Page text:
Mar 12, 2013
By Rachel Chang And Daryl Chin
ALARM and uncertainty are permeating property agencies after National Development Minister Khaw Boon Wan floated three suggestions on how he might reboot the public housing system.
While some fear that the changes could cause redundancies in the industry, others worry that they might produce the opposite of the desired result.
On Sunday, Mr Khaw said reverting to the pre-1971 system of allowing flats to be sold back only to the Housing Board, with minimal capital gains, could be one way of bringing down the prices of new flats. He has pledged to reduce these by some 30 per cent.
If applied to all existing flats, this would effectively shut down the resale market, property analysts said.
"Okay, we can all close shop already," said ERA Realty key executive officer Eugene Tan, referring to the reactions from the 5,000 agents in his company.
But DWG senior manager Lee Sze Teck said reverting completely to the older system is "unlikely because of the repercussions".
Foremost is the redundancies that would be created from the real estate, finance and legal industries.
Home owner Henry Ng, however, believes this is the right route to take. "HDB flats should be a place for people to call home, not to make a quick investment," said Mr Ng, who works in the transport industry and owns a three-room flat.
If Mr Khaw leaves the current public housing market alone and applies this rule only to a new class of flats - 30 per cent cheaper, but not to be resold on the open market - some say it might worsen the income divide. "Public housing has become an asset class, and Singaporeans make money and upgrade because of the capital gains from their flats," said PropNex Realty chief executive Mohamad Ismail.
But if a type of non-appreciating flat is now introduced, such flat owners - likely to be lower- income Singaporeans - will be left out of the "Singapore Dream" of property appreciation, he said.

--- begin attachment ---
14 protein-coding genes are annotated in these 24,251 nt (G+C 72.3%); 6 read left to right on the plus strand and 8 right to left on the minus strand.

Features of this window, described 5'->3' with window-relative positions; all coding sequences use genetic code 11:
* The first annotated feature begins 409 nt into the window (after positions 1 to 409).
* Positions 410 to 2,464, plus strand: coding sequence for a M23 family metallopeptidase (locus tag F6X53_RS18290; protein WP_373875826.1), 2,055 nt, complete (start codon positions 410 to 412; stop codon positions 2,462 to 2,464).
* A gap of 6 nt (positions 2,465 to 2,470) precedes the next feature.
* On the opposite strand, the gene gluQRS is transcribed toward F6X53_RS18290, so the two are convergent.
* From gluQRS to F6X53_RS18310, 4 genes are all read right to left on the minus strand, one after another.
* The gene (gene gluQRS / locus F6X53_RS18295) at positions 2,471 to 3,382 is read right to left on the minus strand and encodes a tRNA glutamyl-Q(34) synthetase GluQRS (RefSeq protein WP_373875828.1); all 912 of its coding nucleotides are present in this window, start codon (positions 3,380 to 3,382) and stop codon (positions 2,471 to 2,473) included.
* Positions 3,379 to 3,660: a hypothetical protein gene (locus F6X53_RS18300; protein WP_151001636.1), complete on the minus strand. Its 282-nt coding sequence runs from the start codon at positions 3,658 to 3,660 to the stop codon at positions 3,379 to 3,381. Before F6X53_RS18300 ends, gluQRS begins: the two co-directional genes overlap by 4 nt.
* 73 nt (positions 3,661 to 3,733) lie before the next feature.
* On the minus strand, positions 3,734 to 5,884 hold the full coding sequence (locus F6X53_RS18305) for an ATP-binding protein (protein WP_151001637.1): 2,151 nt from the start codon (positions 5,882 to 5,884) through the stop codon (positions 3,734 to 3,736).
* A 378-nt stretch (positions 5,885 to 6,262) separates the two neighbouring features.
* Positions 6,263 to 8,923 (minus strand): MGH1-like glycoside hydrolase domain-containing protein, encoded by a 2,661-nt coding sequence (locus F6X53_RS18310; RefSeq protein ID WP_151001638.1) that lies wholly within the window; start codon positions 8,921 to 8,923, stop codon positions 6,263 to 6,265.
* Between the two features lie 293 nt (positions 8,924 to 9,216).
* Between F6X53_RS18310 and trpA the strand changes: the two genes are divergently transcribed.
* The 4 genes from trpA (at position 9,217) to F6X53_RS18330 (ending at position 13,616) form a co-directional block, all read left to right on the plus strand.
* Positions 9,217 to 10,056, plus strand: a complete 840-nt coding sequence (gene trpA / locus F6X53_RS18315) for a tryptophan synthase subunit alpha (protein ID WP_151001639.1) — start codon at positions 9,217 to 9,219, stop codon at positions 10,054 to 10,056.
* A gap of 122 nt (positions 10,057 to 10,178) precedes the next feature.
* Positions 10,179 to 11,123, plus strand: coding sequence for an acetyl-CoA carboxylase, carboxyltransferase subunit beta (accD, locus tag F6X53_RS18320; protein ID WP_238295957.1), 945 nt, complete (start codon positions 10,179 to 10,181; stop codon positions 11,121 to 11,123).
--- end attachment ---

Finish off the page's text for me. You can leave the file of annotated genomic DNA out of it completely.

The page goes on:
"My worry is that this puts the disadvantaged group at greater disadvantage in the future, while the rich become richer as the value of their flats rise."
Observers said clarity is needed on whether HDB intends to revert to its beginnings of providing homes just for people to live in, or maintain the option of having them as a form of investment, which they have evolved into. "It can't be that some HDB flats are for investment, and some just for people to live in. It is not fair," said C&H Properties key executive officer Albert Lu.
Mr Khaw's two other ideas - shortening flat leases from the current 99 years, and lengthening the minimum occupation period (MOP) so buyers must wait longer before they can sell their flats - also drew mixed reactions.
Extending the MOP, currently at five years, would stop people from treating flats as asset classes to sell for profit.
But in the short term, it might actually cause resale flat prices to spike as a longer MOP means fewer flats put up for sale, said Savills Singapore research head Alan Cheong. "Resale flats would be more limited, but the buyer demand would still be there as it is an independent market."
As for selling cheaper flats with shorter leases, this would mimic the situation in the private property market, where there are 99-year-leasehold developments and freehold ones, with the latter type of unit about 20 per cent more expensive.
"This is being seriously considered because it is the one measure that will not upset the market," said Chesterton Suntec International research head Colin Tan. "The flat is being sold for less, but you are also getting less for what you pay."
But it might just be kicking the can down the road, he said. "It may be administratively easier, but you won't actually be bringing prices down. You are just creating a new type of flat that will still rise in value with the rest of the market."